NapaBob and Greenmonster2420 like this.
  18. William Bryant

    William Bryant Forum Resident

    Meridian, ID
    Timbral realism
    Lack of distracting hiss, pops, wow
    Rock solid, accurate pitch
  19. murphythecat

    murphythecat Forum Resident

    The most important thing for me is coherence between the drivers first; i dont want to hear as if the tweeter or woofer plays a different tune/timing
    Bass: foundation of music. now that ive moved to more bass heavy speakers, i cannot go back to small speakers, i need to hear all the bass im accoustumed with my cans for example. True bass that one can feel truly is a must for me.
    pleasant treble: the highs needs to be smooth and flat fr
    midrange: tonality and coherency between the mids-bass-treble is paramount for me
    as close as possible to flat FR (or slight downslide)

    at this point, ultimate details or pin point soundstage are not really primordial. I can take the kef ls50 for example: great soundstage and resolution, but poor bass and metallic sounding mids kills it for me
    Last edited: Mar 27, 2020
    Kristofa and slcaudiophile like this.
  20. SandAndGlass

    SandAndGlass Twilight Forum Resident

    It's all in the mid's. If you don't get the vocals right, nothing else matters.
  21. rocky dennis

    rocky dennis Forum Resident

    After reading the posts here, I wonder how I ever connected to the music of Springsteen, the Stones, Dylan, et al. listening on the crappy radio in my Dad's Chevy Nova.
  22. SandAndGlass

    SandAndGlass Twilight Forum Resident

    It is what you had.

    At the time, that was audio as you knew it.

    When I was 16 and still in high school, I was making pizzas for $1.35/hr.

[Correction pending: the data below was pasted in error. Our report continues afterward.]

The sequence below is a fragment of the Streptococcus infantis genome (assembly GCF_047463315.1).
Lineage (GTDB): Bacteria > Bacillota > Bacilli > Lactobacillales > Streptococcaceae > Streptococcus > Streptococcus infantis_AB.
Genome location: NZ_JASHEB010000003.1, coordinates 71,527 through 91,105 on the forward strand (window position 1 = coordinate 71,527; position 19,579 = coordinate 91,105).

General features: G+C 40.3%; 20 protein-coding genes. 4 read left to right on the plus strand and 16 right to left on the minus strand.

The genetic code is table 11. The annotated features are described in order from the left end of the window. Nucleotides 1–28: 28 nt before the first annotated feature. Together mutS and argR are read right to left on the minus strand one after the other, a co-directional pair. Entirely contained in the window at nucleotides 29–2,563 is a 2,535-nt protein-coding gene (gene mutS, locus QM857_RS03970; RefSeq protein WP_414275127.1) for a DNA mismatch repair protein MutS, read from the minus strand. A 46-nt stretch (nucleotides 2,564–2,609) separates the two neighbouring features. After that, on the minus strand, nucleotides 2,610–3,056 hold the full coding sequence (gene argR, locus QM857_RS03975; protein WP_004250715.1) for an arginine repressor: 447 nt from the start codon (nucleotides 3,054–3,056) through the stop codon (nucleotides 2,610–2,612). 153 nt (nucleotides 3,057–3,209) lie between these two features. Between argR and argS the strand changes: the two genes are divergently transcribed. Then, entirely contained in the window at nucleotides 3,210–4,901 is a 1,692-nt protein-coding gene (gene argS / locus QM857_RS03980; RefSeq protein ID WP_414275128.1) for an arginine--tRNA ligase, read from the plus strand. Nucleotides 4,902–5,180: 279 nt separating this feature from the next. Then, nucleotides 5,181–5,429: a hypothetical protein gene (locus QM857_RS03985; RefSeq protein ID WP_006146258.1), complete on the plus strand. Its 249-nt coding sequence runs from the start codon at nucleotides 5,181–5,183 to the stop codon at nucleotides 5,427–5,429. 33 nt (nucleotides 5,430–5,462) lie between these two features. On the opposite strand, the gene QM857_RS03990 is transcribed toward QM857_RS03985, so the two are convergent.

This placed financial limitations on the number of McIntosh amplifiers I could afford.

    As such, I didn't own any!
    Last edited: Mar 27, 2020
  23. chervokas

    chervokas Forum Resident

    Except recorded music doesn't work the same way. It is mostly recorded close mic'ed, not distant mic'ed (or not exclusively distanct mic'ed), so you are getting all that detail on the recordings, like it or not, and yet, because the engineers balance the recording, you can hear the whole performance at the same time, it's like you're virtually standing close to the symphony and yet you don't just hear the violins above everything else.

    It's really nothing like the experience of standing right up next to a Van Gogh vs. standing 15 feet back. And it's really not like the experience of standing in the violin section vs. sitting in the back of the concert hall. It doesn't work the same as eyesight, proximity and paintings. When I hear Thelonious Monk Alone in San Francisco, which a recording full of great detail -- pedals flapping and squeaking, Monk grunting along with the music, etc. -- I am unable to simultaneously hear the whole piano and the room sound, and take in the whole performance with my ears and brain, including all the detail. I'm not missing one in favor of the other. It's all perceptible in a balance that has been pre-designed by the recording engineers.

    I think the analogy between recorded music and seeing a painting close up or distant only holds with respect to mic positioning and recording approach. The perspective in a recording is fixed at the time of recording and mixing.
    ddarch and missan like this.
  24. Richard Austen

    Richard Austen Forum Resident

    Hong Kong